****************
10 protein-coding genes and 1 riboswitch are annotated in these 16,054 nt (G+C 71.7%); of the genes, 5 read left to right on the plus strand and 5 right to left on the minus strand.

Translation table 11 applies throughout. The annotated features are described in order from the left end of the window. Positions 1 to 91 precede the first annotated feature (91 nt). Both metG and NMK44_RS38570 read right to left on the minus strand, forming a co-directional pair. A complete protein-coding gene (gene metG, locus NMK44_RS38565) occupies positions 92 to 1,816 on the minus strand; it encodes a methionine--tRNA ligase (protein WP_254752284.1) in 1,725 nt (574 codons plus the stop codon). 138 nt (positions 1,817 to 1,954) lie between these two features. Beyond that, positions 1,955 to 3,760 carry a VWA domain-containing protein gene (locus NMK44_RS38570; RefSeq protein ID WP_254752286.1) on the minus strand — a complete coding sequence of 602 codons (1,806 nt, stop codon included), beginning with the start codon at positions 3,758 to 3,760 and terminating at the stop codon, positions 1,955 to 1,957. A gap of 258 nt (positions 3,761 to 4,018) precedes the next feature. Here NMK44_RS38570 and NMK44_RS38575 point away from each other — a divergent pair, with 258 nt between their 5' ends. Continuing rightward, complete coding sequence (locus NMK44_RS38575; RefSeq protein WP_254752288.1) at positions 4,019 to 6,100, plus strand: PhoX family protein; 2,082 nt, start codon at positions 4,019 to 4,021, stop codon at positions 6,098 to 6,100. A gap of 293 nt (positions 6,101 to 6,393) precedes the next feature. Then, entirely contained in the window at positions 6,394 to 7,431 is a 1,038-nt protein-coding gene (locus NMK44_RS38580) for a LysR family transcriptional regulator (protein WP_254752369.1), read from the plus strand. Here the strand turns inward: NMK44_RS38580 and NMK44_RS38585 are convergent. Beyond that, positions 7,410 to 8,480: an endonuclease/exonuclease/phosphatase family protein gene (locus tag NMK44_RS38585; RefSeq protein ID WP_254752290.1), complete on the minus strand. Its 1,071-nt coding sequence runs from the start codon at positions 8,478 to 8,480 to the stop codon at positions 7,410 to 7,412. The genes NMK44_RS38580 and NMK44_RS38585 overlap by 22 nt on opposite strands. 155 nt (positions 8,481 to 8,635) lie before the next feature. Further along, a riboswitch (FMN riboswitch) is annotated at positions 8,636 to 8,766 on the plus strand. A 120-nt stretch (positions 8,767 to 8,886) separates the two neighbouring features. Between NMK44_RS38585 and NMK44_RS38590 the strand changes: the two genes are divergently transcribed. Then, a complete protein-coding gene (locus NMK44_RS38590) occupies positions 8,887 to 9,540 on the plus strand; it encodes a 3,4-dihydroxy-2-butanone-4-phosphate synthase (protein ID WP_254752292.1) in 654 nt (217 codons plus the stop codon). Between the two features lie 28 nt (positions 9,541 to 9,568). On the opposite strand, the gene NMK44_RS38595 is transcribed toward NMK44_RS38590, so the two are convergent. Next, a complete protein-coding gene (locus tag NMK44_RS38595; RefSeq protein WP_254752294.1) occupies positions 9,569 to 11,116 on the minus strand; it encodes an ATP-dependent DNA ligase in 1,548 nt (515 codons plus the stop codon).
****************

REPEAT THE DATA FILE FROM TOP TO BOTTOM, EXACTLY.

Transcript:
10 protein-coding genes and 1 riboswitch are annotated in these 16,054 nt (G+C 71.7%); of the genes, 5 read left to right on the plus strand and 5 right to left on the minus strand.

Translation table 11 applies throughout. The annotated features are described in order from the left end of the window. Positions 1 to 91 precede the first annotated feature (91 nt). Both metG and NMK44_RS38570 read right to left on the minus strand, forming a co-directional pair. A complete protein-coding gene (gene metG, locus NMK44_RS38565) occupies positions 92 to 1,816 on the minus strand; it encodes a methionine--tRNA ligase (protein WP_254752284.1) in 1,725 nt (574 codons plus the stop codon). 138 nt (positions 1,817 to 1,954) lie between these two features. Beyond that, positions 1,955 to 3,760 carry a VWA domain-containing protein gene (locus NMK44_RS38570; RefSeq protein ID WP_254752286.1) on the minus strand — a complete coding sequence of 602 codons (1,806 nt, stop codon included), beginning with the start codon at positions 3,758 to 3,760 and terminating at the stop codon, positions 1,955 to 1,957. A gap of 258 nt (positions 3,761 to 4,018) precedes the next feature. Here NMK44_RS38570 and NMK44_RS38575 point away from each other — a divergent pair, with 258 nt between their 5' ends. Continuing rightward, complete coding sequence (locus NMK44_RS38575; RefSeq protein WP_254752288.1) at positions 4,019 to 6,100, plus strand: PhoX family protein; 2,082 nt, start codon at positions 4,019 to 4,021, stop codon at positions 6,098 to 6,100. A gap of 293 nt (positions 6,101 to 6,393) precedes the next feature. Then, entirely contained in the window at positions 6,394 to 7,431 is a 1,038-nt protein-coding gene (locus NMK44_RS38580) for a LysR family transcriptional regulator (protein WP_254752369.1), read from the plus strand. Here the strand turns inward: NMK44_RS38580 and NMK44_RS38585 are convergent. Beyond that, positions 7,410 to 8,480: an endonuclease/exonuclease/phosphatase family protein gene (locus tag NMK44_RS38585; RefSeq protein ID WP_254752290.1), complete on the minus strand. Its 1,071-nt coding sequence runs from the start codon at positions 8,478 to 8,480 to the stop codon at positions 7,410 to 7,412. The genes NMK44_RS38580 and NMK44_RS38585 overlap by 22 nt on opposite strands. 155 nt (positions 8,481 to 8,635) lie before the next feature. Further along, a riboswitch (FMN riboswitch) is annotated at positions 8,636 to 8,766 on the plus strand. A 120-nt stretch (positions 8,767 to 8,886) separates the two neighbouring features. Between NMK44_RS38585 and NMK44_RS38590 the strand changes: the two genes are divergently transcribed. Then, a complete protein-coding gene (locus NMK44_RS38590) occupies positions 8,887 to 9,540 on the plus strand; it encodes a 3,4-dihydroxy-2-butanone-4-phosphate synthase (protein ID WP_254752292.1) in 654 nt (217 codons plus the stop codon). Between the two features lie 28 nt (positions 9,541 to 9,568). On the opposite strand, the gene NMK44_RS38595 is transcribed toward NMK44_RS38590, so the two are convergent. Next, a complete protein-coding gene (locus tag NMK44_RS38595; RefSeq protein WP_254752294.1) occupies positions 9,569 to 11,116 on the minus strand; it encodes an ATP-dependent DNA ligase in 1,548 nt (515 codons plus the stop codon).